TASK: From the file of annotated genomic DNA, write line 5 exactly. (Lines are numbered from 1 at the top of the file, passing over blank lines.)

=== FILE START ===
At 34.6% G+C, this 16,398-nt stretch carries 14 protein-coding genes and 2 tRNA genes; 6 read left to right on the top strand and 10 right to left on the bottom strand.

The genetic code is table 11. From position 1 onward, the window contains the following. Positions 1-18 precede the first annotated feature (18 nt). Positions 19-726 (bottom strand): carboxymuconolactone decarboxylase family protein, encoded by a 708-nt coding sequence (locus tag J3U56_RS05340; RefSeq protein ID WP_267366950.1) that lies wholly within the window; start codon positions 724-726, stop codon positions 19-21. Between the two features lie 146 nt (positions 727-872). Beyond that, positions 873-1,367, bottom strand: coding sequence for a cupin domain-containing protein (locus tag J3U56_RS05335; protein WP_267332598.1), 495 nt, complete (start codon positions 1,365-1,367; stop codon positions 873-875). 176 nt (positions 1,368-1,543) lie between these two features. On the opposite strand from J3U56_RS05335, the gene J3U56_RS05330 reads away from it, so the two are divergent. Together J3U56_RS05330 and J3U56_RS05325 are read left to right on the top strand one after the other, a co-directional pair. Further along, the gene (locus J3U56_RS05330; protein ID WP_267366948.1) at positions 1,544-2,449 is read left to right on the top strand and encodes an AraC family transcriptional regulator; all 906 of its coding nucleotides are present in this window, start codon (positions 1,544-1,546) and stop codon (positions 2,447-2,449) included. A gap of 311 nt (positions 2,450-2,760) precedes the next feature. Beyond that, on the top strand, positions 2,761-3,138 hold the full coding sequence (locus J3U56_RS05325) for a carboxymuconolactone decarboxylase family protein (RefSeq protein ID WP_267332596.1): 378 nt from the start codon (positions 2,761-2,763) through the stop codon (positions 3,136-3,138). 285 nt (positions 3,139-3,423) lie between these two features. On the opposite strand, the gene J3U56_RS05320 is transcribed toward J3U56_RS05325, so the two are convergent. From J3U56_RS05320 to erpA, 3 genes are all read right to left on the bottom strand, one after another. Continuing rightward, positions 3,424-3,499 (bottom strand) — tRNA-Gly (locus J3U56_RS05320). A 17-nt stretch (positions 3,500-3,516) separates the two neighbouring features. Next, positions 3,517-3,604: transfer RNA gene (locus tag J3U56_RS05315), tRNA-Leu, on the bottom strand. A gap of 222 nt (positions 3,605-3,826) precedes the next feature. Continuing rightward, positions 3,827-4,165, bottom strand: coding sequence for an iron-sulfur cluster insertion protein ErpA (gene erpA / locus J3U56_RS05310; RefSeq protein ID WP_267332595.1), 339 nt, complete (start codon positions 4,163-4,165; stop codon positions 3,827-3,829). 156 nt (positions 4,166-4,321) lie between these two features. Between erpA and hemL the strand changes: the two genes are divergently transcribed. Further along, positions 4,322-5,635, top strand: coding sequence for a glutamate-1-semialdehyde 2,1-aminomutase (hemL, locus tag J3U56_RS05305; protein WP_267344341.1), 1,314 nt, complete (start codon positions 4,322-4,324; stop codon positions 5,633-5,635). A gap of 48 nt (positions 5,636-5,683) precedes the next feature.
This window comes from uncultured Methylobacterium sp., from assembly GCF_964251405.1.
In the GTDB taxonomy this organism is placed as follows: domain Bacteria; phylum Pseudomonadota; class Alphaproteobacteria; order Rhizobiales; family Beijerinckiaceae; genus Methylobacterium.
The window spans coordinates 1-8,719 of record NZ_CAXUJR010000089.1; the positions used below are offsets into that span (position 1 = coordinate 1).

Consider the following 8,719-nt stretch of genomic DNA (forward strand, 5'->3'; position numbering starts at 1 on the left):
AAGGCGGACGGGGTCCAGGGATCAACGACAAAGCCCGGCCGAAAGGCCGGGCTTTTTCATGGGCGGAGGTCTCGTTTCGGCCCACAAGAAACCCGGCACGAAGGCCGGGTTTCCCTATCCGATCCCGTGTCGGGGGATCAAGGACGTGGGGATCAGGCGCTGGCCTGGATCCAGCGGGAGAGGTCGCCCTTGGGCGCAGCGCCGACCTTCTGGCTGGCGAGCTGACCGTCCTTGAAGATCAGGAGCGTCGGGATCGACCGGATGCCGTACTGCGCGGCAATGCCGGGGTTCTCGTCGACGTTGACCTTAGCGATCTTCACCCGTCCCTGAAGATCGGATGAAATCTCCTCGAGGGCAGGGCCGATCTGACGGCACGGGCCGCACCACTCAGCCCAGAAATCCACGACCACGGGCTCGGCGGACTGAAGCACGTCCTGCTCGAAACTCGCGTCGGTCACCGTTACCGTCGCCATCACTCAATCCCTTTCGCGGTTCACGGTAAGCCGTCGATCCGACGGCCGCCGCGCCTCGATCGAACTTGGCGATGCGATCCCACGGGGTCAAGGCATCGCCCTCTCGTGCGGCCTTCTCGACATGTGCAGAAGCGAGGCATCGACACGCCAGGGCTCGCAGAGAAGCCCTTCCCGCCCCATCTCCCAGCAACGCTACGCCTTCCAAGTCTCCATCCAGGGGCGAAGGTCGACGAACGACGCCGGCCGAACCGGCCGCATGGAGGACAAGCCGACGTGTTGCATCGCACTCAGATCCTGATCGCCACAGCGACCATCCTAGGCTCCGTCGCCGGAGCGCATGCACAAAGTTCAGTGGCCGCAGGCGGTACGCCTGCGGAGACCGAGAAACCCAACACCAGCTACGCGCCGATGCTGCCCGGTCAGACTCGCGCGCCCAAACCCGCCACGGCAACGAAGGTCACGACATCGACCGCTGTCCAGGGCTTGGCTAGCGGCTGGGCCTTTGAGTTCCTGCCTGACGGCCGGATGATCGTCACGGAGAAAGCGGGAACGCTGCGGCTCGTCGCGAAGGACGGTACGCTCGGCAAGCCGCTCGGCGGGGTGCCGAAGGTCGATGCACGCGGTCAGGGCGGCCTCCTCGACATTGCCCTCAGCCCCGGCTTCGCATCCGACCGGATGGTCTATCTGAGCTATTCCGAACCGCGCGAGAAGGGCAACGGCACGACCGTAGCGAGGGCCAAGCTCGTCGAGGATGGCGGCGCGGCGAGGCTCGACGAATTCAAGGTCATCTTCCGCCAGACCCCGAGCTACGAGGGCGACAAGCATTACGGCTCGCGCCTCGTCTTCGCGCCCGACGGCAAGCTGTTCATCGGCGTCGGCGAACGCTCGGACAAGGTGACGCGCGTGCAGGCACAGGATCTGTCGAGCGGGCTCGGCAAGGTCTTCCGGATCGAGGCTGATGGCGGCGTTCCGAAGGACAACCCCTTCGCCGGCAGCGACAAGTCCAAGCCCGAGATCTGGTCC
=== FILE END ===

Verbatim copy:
The window spans coordinates 1-8,719 of record NZ_CAXUJR010000089.1; the positions used below are offsets into that span (position 1 = coordinate 1).